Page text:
Germany to appoint regional official as defense minister

BERLIN (AP) — German Chancellor Olaf Scholz said Tuesday he will appoint a regional official as the new defense minister following the resignation of the much-criticized Christine Lambrecht.

The defense minister-designate, Boris Pistorius, is a member of Scholz’s Social Democratic Party and has served as interior minister of Lower Saxony state since 2013.

“I am very pleased to have won Boris Pistorius, an outstanding politician from our country, for the post of defense minister,” Scholz...

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BERLIN (AP) — German Chancellor Olaf Scholz said Tuesday he will appoint a regional official as the new defense minister following the resignation of the much-criticized Christine Lambrecht.

The defense minister-designate, Boris Pistorius, is a member of Scholz’s Social Democratic Party and has served as interior minister of Lower Saxony state since 2013.

“I am very pleased to have won Boris Pistorius, an outstanding politician from our country, for the post of defense minister,” Scholz said in a written statement.

“Pistorius is an extremely experienced politician who has administrative experience, has been involved in security policy for years and, with his competence, assertiveness and big heart, is exactly the right person to lead the Bundeswehr through this change of era,” the chancellor added.

Pistorius, 62, is scheduled to receive his certificate of appointment from German President Frank-Walter Steinmeier and take his oath of office in parliament on Thursday, government spokesman Steffen Hebestreit said.

Following Lambrecht’s resignation, the chancellor consulted closely with the members of his party and parliamentary group leaders and decided on Pistorius as the new defense minister, Hebestreit said in a written statement.

“I’m convinced this is someone who will get along with the troops and whom the servicemen and women will like very much,” Scholz told reporters later on Tuesday.

The designated defense minister thanked the chancellor for his nomination and said it is “truly an extraordinary honor for me to take on this office.”

“I know the importance of the task in these times,” Pistorius told reporters. “The tasks that lie ahead of the troops are enormous … I want to make the Bundeswehr strong for the times that lie ahead.”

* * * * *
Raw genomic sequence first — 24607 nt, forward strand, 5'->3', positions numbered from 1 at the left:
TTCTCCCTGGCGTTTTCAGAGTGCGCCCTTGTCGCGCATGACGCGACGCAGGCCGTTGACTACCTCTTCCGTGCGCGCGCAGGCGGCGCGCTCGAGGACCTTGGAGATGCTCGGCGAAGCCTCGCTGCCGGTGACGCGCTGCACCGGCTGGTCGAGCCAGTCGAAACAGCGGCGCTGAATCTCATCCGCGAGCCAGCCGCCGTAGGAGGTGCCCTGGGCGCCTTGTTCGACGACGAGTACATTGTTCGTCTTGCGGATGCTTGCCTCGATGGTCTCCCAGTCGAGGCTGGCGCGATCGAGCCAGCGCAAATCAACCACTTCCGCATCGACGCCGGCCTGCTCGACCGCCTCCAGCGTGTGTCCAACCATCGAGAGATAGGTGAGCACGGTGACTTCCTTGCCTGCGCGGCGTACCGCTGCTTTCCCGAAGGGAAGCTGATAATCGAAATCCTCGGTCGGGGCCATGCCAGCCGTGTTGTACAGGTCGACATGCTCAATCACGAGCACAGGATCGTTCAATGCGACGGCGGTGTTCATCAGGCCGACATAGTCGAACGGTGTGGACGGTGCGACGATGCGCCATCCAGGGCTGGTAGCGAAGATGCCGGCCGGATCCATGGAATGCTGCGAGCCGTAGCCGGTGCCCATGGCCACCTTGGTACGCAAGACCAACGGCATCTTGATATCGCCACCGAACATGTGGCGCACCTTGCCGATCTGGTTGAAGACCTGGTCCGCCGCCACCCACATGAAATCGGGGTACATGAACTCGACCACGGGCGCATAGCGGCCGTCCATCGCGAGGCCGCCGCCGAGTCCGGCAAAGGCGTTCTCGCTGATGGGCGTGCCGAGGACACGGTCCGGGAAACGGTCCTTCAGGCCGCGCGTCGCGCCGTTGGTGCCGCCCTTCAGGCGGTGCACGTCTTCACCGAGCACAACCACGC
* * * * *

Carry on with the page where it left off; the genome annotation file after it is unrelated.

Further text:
Lambrecht announced her resignation on Monday.

Pistorius is inheriting the job of steering Germany’s military modernization project and overseeing expanding weapons deliveries to Ukraine amid Russia’s war.

He also is getting quickly thrown into the deep end of his new position. U.S. Defense Secretary Lloyd Austin is scheduled to visit Berlin this week and then host a meeting of allies at Ramstein Air Base in western Germany. On Sunday, the German and French governments are expected to hold bilateral talks that include a meeting of the countries’ joint security council.

Pistorius completed his military service from 1980 to 1981, then studied law in the western German towns of Osnabrueck and Muenster.

Before being appointed interior minister of Lower Saxony, he served as mayor of Osnabrueck from 2006 to 2013, Germany news agency dpa reported.

Lambrecht had been defense minister since Scholz became chancellor in December 2021. Critics had long portrayed her as being out of her depth.

The German government has faced mounting pressure to make another significant step forward in German military aid to Ukraine by agreeing to deliver Leopard 2 battle tanks. Earlier this month, the government agreed to provide 40 Marder armored personnel carriers and a Patriot air defense missile battery to Kyiv.

Germany has given Ukraine substantial support in recent months, including howitzers, Gepard self-propelled anti-aircraft guns and the first of four IRIS-T surface-to-air missile systems. But critics, some inside Germany’s governing coalition, have long complained of Scholz’s perceived hesitancy to step up aid.

Vice-Chancellor Robert Habeck, a member of Germany’s Greens party, welcomed Scholz’ choice of Pistorius. He pointed out that the job comes with a lot of responsibility, especially after Russia’s attack on Ukraine almost a year ago.

“Germany, as part of the European Union and NATO, must be ready to defend itself and strengthen its defense capability, in close cooperation with its partners,” he said.

“There are also important decisions to be made in the short term, in particular the pressing question of how we continue to support Ukraine in its right to self-defense,” Habeck added.

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